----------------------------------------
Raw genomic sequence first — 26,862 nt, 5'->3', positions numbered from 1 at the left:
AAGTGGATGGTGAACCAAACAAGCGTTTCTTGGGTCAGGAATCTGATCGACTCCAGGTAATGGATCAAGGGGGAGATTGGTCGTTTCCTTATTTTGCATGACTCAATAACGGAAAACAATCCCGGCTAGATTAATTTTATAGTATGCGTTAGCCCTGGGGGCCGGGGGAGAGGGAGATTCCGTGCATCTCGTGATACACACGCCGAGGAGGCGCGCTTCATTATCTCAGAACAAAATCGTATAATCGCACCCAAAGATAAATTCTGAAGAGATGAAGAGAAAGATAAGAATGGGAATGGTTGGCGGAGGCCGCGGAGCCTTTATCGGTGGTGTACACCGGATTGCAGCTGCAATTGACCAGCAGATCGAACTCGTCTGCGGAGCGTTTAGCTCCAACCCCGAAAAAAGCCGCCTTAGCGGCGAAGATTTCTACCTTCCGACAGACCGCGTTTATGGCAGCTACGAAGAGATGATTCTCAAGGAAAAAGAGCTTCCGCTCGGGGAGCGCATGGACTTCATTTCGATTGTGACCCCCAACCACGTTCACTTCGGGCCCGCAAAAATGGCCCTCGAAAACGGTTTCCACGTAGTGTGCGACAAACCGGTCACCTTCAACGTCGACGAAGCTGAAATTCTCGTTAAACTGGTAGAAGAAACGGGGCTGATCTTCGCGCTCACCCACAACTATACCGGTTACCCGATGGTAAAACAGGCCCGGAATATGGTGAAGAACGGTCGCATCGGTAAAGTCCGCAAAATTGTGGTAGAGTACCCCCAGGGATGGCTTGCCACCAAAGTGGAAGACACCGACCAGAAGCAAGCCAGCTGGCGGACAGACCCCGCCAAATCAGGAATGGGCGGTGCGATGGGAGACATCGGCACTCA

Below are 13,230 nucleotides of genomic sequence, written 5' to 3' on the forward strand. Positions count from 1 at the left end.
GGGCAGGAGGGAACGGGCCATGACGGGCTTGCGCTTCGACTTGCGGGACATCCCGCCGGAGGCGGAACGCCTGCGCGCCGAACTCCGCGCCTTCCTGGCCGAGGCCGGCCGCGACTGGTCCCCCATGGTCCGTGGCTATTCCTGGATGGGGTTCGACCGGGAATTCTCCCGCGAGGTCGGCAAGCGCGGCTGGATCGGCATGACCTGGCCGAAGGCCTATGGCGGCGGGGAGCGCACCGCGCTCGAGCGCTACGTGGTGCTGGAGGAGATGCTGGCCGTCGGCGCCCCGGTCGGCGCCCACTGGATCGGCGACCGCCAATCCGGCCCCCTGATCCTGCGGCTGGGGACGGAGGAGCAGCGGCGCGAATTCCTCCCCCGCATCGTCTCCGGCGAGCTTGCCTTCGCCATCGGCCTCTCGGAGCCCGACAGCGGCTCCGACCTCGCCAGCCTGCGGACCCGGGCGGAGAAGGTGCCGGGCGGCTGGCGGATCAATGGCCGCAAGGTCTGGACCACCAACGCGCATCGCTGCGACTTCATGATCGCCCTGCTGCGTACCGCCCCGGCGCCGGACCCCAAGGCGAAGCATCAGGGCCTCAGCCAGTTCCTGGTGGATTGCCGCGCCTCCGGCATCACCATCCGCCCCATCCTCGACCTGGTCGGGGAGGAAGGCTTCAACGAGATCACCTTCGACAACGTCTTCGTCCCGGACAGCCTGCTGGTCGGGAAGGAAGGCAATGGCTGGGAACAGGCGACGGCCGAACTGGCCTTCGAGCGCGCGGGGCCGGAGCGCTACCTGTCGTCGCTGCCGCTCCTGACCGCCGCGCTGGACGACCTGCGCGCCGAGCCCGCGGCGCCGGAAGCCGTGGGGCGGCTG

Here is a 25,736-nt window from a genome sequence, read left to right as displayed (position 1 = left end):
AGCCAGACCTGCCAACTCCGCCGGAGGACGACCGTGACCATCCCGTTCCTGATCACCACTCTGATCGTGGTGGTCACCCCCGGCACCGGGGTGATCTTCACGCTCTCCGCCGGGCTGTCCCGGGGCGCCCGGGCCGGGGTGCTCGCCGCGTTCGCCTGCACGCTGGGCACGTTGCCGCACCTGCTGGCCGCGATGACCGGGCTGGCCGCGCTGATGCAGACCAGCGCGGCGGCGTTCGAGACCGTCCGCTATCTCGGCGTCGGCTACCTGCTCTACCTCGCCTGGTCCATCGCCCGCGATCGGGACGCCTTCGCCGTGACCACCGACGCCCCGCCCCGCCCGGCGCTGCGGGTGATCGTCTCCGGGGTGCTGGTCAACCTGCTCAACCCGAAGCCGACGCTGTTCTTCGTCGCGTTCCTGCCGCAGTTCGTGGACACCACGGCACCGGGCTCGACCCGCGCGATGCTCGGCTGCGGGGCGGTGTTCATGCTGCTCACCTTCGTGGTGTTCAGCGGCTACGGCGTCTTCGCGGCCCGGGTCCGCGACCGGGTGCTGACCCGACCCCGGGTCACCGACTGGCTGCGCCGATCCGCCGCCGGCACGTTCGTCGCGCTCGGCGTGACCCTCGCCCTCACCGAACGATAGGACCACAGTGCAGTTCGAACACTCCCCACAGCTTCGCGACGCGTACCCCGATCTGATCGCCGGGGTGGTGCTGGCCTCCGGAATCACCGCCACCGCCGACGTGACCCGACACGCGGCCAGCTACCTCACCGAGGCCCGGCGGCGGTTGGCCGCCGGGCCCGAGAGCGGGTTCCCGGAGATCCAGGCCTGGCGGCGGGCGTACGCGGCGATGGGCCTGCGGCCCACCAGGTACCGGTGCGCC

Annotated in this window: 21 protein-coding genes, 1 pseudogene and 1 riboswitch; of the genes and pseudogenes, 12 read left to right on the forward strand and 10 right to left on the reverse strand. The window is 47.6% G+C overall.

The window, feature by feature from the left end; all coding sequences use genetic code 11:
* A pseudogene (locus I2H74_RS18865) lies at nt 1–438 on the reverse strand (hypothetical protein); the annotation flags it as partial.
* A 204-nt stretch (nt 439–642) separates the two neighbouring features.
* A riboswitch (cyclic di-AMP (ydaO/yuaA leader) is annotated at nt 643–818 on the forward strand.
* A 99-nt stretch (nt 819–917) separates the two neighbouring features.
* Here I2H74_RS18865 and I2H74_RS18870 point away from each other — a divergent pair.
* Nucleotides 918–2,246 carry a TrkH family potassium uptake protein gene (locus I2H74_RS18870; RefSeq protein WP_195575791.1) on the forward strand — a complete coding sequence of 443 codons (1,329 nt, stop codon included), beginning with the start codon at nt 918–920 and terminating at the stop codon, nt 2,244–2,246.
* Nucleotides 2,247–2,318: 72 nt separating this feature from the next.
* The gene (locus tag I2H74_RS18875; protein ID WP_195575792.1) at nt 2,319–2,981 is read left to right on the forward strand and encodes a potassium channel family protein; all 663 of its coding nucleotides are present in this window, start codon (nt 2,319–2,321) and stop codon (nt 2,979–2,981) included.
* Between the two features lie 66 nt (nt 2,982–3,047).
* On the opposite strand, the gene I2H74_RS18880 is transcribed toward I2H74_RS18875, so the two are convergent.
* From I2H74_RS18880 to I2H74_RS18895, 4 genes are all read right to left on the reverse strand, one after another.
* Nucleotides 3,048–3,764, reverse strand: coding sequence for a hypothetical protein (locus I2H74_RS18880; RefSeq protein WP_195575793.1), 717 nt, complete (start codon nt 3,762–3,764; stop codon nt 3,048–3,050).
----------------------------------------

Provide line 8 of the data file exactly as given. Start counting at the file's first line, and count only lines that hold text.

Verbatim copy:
The window, feature by feature from the left end; all coding sequences use genetic code 11: